This is a guest post from T.J. McCreight. McCreight has worked as a scout, director of pro personnel, director of college scouting, and a player personnel executive across multiple NFL teams.
If you asked 100 NFL executives, head coaches, and scouts what is the most important position on a football field, ALL 100 would say it is the quarterback. Of the last 31 Super Bowl winning teams, 27 of the quarterbacks (several duplicates) are either Hall of Famers, future Hall of Famers, or have a strong argument to be Hall of Famers.
The four that are less likely to wear gold jackets are Trent Dilfer, Brad Johnson, Joe Flacco, and Nick Foles. None were 99th percentile athletes compared to the rest of the players on the field. Two of them were not starters to begin the season. All four teams had strong special teams units. Three of the defenses were elite. Basically, if you don’t have an elite quarterback or great quarterback play, your chances of winning the Super Bowl (especially in this era) are remote.
I was a scout on the Baltimore Ravens 2001 Super Bowl team. We had an iconic defense, but we struggled at the quarterback position. I learned a very valuable lesson that season. Starting from the top with Head Coach Brian Billick, our team never made it a point to complain about the offensive situation, even through some rough times. Marvin Lewis kept our defense positive and enthusiastic. There was never an eye roll, or a water bottle thrown after yet another three and out or turnover. Ray Lewis would not allow any sideways talk about the offense; we were a team, a total team and ultimately the silver trophy was hoisted.
To start this season, the New York Jets thought that they had a chance to hold that same trophy. They had a talented young team with Aaron Rodgers directing the offense. Unfortunately, within just a few minutes, those dreams seemed to end. You could feel the air leave the stadium and the high hopes sink through the wet turf. Moving forward, the Jets need outstanding leadership, and a bit of luck, to get on the right track.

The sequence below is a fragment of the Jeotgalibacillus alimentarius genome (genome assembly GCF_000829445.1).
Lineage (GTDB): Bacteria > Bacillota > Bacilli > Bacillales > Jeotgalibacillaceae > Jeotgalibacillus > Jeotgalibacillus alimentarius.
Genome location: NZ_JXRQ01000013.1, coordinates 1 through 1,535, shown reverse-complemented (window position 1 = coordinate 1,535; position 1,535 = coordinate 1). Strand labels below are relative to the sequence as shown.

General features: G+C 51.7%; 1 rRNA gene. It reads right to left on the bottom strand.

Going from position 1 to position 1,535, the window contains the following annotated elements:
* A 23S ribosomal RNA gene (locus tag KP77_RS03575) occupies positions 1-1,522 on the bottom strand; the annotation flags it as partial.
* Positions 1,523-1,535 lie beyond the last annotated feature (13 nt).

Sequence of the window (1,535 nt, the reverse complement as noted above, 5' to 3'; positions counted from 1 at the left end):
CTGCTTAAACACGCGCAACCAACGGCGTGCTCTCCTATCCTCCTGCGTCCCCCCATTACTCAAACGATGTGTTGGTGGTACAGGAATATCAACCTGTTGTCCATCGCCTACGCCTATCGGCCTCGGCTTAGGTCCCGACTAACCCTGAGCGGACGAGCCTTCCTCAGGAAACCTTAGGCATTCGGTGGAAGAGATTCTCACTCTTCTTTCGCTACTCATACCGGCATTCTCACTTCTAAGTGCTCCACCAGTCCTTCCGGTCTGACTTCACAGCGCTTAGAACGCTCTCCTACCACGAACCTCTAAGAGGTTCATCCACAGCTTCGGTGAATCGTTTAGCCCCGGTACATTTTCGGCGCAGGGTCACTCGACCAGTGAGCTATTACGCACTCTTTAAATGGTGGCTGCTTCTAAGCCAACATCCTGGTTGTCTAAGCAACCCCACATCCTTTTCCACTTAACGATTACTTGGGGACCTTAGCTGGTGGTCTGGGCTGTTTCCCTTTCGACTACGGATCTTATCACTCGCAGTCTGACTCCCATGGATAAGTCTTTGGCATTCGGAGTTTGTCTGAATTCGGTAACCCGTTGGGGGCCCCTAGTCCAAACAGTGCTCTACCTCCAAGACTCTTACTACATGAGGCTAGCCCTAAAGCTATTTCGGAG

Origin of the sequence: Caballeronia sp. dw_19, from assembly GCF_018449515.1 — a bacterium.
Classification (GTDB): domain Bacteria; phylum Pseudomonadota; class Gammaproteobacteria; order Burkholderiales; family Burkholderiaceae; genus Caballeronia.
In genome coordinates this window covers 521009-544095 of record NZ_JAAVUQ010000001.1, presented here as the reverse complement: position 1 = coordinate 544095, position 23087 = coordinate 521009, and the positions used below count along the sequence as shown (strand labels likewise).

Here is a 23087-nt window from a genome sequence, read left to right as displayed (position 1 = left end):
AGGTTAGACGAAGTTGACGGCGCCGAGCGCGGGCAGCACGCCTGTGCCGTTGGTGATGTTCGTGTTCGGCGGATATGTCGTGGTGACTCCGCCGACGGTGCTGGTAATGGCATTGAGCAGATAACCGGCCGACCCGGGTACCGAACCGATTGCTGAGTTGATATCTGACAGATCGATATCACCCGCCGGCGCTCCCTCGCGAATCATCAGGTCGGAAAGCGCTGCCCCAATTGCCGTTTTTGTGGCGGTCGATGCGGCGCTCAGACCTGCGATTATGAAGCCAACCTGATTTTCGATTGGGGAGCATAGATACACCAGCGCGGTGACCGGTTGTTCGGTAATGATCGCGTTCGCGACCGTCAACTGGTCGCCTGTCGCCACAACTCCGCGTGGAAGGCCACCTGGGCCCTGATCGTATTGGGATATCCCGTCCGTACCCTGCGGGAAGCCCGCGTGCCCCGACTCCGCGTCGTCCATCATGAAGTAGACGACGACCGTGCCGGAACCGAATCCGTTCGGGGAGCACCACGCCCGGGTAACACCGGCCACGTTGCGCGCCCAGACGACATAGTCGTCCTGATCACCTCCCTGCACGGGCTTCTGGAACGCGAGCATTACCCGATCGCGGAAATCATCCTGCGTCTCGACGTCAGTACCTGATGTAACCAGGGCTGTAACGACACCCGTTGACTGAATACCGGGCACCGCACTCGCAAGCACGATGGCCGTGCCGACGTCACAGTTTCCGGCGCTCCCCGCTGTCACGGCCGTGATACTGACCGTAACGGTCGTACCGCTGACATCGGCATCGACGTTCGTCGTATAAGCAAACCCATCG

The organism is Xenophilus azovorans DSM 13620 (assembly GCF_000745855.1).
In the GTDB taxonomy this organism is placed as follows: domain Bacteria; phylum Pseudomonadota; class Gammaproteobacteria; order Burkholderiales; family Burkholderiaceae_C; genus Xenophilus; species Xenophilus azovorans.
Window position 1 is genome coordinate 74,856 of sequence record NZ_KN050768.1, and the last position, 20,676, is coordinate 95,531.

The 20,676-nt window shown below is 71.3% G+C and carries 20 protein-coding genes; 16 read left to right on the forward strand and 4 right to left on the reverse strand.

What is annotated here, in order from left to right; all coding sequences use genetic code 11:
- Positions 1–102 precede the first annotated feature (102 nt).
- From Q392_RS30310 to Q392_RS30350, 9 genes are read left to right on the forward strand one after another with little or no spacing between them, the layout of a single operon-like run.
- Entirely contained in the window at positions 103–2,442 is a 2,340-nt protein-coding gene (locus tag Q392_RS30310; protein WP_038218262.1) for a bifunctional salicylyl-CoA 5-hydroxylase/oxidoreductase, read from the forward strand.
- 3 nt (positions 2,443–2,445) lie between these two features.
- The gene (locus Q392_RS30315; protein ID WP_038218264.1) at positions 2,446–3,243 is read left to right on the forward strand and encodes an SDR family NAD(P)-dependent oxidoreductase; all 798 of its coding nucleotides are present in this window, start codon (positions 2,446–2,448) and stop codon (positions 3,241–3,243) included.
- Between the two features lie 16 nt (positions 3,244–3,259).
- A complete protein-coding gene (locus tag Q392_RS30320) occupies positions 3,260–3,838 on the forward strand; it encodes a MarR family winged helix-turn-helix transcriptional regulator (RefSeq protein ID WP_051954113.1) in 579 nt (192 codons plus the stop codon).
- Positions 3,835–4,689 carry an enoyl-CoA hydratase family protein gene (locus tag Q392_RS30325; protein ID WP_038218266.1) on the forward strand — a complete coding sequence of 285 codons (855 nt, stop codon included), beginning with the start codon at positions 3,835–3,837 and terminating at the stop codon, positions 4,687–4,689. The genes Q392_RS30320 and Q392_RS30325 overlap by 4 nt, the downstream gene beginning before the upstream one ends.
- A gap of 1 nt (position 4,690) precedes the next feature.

Their leader, Robert Saleh needs to direct the ship and keep the team focused on the goal regardless of any outside noise. He needs to convince this football team that they can still win the Super Bowl. General Manager Joe Douglas and Coach Robert Saleh could go back to 1999 and listen to what Rams coach Dick Vermeil said and did after quarterback Trent Green was injured during the pre-season. The veteran coach kept that team together and had them rally behind unknown arena league quarterback Kurt Warner. Warner went on to lead the Rams to a Super Bowl victory that season and it revealed the resolve of that team.
The confidence cannot be phony or shallow, it must be genuine and legitimate. There will be much less room for error without Rodgers on the field, and everyone must be at the top of their game for the Jets to succeed. The games will be closer, and Saleh must be dialed in to situational football. The kicker will need to make big kicks to win games, they need a bit of luck with injuries, they need to control the ball on the ground, and the defense must keep them in each game to give the offense a chance. Everyone in the organization will need to step up their game and be better, but the head coach needs to clearly define and communicate those expectations.
This is adversity for the New York Jets. Many people think that adversity builds character, but I disagree; adversity reveals character. We will certainly find out what the character is of the 2023 New York Jets.
I am rooting for them.